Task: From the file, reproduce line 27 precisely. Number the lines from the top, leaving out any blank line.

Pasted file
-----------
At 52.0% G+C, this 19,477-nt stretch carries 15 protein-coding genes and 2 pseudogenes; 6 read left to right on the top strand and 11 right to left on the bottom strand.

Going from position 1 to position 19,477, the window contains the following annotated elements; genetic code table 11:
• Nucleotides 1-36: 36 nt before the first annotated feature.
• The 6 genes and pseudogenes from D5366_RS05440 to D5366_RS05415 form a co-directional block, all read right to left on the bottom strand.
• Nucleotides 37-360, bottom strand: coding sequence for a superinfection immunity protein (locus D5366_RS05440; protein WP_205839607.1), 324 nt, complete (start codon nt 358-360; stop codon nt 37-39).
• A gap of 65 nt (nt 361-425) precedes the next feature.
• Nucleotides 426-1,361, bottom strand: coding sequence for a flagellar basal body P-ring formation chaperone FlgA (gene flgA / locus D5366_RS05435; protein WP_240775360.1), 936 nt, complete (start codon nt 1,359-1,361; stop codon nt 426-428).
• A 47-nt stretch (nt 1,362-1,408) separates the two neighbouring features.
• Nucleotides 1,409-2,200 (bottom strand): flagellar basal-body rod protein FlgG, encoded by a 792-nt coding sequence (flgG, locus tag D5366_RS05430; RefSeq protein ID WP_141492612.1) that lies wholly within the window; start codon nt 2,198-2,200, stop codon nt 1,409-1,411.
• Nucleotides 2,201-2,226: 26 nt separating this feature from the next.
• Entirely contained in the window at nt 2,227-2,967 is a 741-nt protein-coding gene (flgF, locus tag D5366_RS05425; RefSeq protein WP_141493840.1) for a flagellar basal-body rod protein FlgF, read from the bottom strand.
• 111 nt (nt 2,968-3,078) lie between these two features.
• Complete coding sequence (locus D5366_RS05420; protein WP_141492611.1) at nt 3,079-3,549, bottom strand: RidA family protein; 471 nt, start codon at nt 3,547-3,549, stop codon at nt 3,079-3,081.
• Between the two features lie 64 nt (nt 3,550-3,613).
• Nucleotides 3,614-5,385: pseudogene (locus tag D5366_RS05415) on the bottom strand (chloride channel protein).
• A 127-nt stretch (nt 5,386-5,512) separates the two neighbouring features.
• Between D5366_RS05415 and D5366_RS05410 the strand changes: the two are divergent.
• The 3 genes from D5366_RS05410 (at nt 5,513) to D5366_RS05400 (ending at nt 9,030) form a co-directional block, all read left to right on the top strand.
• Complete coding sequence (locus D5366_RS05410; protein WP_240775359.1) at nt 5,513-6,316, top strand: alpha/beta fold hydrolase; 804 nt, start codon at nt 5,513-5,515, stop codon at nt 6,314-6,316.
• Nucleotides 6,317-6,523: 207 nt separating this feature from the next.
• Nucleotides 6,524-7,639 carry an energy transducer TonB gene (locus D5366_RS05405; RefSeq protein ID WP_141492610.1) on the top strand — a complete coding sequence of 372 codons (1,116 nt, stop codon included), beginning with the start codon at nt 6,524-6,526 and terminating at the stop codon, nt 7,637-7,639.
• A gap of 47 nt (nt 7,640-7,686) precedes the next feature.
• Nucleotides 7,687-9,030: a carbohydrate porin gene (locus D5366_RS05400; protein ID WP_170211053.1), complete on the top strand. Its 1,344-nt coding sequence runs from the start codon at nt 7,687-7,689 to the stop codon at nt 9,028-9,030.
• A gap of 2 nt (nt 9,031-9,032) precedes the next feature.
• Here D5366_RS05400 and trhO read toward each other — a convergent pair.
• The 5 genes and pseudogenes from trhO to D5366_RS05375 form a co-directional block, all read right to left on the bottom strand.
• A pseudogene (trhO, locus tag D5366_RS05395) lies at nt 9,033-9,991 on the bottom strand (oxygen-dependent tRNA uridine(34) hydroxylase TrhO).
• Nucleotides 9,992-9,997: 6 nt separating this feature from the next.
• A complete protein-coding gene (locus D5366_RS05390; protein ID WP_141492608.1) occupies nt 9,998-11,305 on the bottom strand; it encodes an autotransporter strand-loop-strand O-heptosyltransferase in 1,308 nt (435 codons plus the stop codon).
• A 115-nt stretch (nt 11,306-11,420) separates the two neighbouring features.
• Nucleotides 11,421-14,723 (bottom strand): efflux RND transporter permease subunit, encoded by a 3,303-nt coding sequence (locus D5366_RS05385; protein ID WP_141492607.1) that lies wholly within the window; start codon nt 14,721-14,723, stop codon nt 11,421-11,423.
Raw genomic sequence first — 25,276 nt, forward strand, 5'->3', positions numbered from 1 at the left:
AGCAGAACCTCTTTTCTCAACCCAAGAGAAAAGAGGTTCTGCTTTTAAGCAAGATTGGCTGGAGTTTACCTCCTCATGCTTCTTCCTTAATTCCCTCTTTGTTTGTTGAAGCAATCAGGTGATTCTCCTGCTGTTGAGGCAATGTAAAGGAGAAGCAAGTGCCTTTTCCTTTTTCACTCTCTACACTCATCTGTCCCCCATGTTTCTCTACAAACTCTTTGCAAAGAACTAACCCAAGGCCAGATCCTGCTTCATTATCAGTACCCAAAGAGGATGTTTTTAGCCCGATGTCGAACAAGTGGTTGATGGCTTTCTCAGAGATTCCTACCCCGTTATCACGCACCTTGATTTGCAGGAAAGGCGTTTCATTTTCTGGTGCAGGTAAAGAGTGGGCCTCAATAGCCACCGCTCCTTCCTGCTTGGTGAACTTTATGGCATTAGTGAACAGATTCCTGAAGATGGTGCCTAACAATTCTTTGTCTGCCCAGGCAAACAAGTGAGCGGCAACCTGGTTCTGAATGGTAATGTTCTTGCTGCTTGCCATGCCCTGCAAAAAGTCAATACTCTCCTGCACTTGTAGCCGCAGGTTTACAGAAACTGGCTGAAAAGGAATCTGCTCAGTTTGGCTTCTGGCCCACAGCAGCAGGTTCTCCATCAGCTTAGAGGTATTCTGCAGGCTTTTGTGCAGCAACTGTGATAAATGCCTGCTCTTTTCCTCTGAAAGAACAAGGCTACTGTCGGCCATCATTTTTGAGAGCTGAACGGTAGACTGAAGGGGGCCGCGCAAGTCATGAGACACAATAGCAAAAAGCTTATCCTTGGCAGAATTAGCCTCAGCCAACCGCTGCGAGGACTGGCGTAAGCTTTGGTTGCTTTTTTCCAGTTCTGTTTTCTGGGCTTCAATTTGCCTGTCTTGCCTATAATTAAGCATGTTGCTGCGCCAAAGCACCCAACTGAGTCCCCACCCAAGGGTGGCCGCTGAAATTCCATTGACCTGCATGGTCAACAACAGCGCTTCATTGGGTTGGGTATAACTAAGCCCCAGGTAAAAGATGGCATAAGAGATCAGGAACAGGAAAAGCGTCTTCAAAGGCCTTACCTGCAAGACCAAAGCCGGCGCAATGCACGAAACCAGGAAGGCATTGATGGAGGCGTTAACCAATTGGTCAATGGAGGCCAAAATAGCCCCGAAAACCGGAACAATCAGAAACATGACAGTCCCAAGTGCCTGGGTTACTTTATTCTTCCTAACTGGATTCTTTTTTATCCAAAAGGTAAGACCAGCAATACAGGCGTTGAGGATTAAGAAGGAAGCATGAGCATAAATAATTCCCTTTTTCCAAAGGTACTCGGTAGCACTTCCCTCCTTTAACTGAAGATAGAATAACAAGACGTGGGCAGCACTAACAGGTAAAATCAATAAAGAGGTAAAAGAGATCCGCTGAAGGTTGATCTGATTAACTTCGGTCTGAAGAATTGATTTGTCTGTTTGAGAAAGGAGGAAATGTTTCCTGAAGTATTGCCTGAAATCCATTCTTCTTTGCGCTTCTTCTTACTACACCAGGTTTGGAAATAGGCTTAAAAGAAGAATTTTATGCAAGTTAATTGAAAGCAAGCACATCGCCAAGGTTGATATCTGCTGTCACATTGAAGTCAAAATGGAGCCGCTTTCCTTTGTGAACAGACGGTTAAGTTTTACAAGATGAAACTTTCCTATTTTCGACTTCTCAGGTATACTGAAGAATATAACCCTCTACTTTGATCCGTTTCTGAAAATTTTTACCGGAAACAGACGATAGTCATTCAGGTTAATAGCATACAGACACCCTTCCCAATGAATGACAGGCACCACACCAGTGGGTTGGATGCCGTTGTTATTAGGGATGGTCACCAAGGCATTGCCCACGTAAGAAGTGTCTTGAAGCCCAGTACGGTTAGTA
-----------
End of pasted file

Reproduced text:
• A pseudogene (trhO, locus tag D5366_RS05395) lies at nt 9,033-9,991 on the bottom strand (oxygen-dependent tRNA uridine(34) hydroxylase TrhO).